Candidiasis: Non-entity or the cause of all diseases?

Candidiasis: Non-entity or the cause of all diseases?

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I received a notice from my home insurer recently. Mold damage, I was informed, will no longer be a covered loss. Apparently claims for mold damage, which were once rare, have become commonplace. That’s consistent, I thought, mold damage in the body, once equally rare, is being seen with increasing regularity.

Candida is the name given to family of yeasts that are commonly found in our environment. These are almost always found as a part of the flora (microorganisms) that inhabit the human body.

When yeasts overwhelm the body’s immune system and begin growing out of control the condition is called candidiasis. Candidiasis of the mouth is called thrush, a common condition in newborn infants. Vaginal candidiasis is the medical term for what are commonly called vaginal yeast infections. Most cases of heat rash are due to candidiasis of the skin.

When a disease persists for longer than 3 months it is considered chronic. Conditions that affect the entire body are referred to as systemic. Therefore, a persistent overgrowth of yeast in the body is called chronic systemic candidiasis.

Ask medical doctors what they think about chronic candidiasis and most responses will run from “What’s that?” to “There’s no such thing!” to “That only occurs with severe immune deficiency as in the final stages of AIDS.”

In contrast, some practitioners state that chronic candidiasis is the root cause of nearly all disease. Do you have headaches? You are a victim of chronic candidiasis. Suffer from chronic fatigue? Experience indigestion? Go through mood swings? Their answer is always the same, “You have chronic candidiasis.” I was even given a book recently entitled The Germ That Causes Cancer in which the author asserts that candidiasis is responsible for the development of cancer.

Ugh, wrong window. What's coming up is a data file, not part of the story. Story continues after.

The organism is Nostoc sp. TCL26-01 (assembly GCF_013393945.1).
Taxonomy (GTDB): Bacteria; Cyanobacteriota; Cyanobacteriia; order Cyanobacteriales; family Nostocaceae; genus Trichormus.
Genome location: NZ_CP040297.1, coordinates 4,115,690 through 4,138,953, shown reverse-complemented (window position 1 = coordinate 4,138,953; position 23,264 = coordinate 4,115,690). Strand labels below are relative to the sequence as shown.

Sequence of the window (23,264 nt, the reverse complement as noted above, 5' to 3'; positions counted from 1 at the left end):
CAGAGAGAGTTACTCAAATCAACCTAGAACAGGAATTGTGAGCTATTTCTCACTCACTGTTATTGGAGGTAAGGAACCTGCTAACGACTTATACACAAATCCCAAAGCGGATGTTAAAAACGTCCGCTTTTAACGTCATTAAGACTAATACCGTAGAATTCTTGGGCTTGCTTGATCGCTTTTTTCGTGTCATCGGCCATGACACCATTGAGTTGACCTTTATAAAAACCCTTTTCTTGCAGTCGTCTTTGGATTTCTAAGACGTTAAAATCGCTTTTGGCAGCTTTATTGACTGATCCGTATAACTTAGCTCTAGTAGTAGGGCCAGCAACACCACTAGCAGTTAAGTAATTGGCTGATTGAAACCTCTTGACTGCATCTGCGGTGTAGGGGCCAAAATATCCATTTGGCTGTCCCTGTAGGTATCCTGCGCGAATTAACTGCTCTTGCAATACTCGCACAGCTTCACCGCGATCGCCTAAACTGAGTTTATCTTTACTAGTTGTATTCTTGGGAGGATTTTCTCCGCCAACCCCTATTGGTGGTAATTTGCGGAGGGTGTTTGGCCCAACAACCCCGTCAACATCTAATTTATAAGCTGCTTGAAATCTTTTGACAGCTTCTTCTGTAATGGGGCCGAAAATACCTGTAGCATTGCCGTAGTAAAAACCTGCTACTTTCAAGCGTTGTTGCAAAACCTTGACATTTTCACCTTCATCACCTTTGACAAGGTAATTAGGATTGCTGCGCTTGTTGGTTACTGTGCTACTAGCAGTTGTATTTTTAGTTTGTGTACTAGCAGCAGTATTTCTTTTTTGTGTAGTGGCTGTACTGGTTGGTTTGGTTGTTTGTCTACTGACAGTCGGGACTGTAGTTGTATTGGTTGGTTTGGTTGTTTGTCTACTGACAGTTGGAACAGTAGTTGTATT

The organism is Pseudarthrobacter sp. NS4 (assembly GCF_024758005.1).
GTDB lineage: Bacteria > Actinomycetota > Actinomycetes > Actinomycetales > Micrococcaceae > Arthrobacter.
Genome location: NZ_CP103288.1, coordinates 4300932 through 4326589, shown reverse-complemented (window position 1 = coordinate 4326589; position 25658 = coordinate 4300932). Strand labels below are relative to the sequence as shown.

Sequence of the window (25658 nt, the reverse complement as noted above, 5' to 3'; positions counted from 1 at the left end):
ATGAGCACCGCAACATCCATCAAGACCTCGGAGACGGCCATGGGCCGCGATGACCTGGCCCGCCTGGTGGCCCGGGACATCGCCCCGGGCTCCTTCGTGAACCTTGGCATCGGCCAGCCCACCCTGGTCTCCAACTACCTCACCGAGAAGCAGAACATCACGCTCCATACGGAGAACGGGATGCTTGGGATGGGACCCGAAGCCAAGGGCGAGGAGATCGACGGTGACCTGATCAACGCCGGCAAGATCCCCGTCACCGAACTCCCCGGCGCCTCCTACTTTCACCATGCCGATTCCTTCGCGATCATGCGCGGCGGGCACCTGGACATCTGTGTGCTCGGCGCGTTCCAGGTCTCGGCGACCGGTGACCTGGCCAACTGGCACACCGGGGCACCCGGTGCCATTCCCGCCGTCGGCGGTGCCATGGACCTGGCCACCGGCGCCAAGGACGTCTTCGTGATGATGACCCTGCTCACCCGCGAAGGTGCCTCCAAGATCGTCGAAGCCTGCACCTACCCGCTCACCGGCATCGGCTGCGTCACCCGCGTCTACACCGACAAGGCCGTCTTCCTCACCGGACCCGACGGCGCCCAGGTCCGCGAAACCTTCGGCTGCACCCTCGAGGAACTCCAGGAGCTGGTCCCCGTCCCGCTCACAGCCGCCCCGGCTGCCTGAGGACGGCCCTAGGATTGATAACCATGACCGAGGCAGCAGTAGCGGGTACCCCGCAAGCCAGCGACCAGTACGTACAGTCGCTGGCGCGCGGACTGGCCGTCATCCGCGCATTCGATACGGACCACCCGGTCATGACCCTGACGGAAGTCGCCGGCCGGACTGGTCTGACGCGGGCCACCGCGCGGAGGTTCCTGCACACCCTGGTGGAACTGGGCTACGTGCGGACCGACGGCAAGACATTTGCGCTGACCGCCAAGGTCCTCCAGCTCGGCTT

As is so often the case, the truth lies somewhere in between. Chronic systemic candidiasis does exist, and is, in fact, quite common. It is not, however, the cause of all disease. In many instances the symptoms individuals are attributing to candidiasis are present for entirely different reasons.

Many people believe that a yeast overgrowth is the cause of all their health problems because the condition can trigger such a wide variety of symptoms. Dozens, ranging from fatigue to irritability, from spots in the eyes to muscle aches and pains and from menstrual irregularities to depression, are associated with candidiasis.

It is very misleading, however, to go directly from effect to cause. While candidiasis may be the cause of a post-nasal drip it is not possible to state that all post-nasal drip is due to yeast in the sinuses. While candidiasis may cause difficulty concentrating it does not automatically follow that when someone has difficulty concentrating he or she has a chronic yeast infection. A comprehensive evaluation should be performed to ascertain the root cause of any symptom complex.

It is also important to recognize that an association between two disease states does not mean that one is causing the other. More commonly, both processes have a common denominator that is triggering both conditions. It is true that fungal infections are commonly found in people who are fighting cancer, but it is misleading and, I believe, irresponsible to jump to the conclusion that fungal infections cause cancer.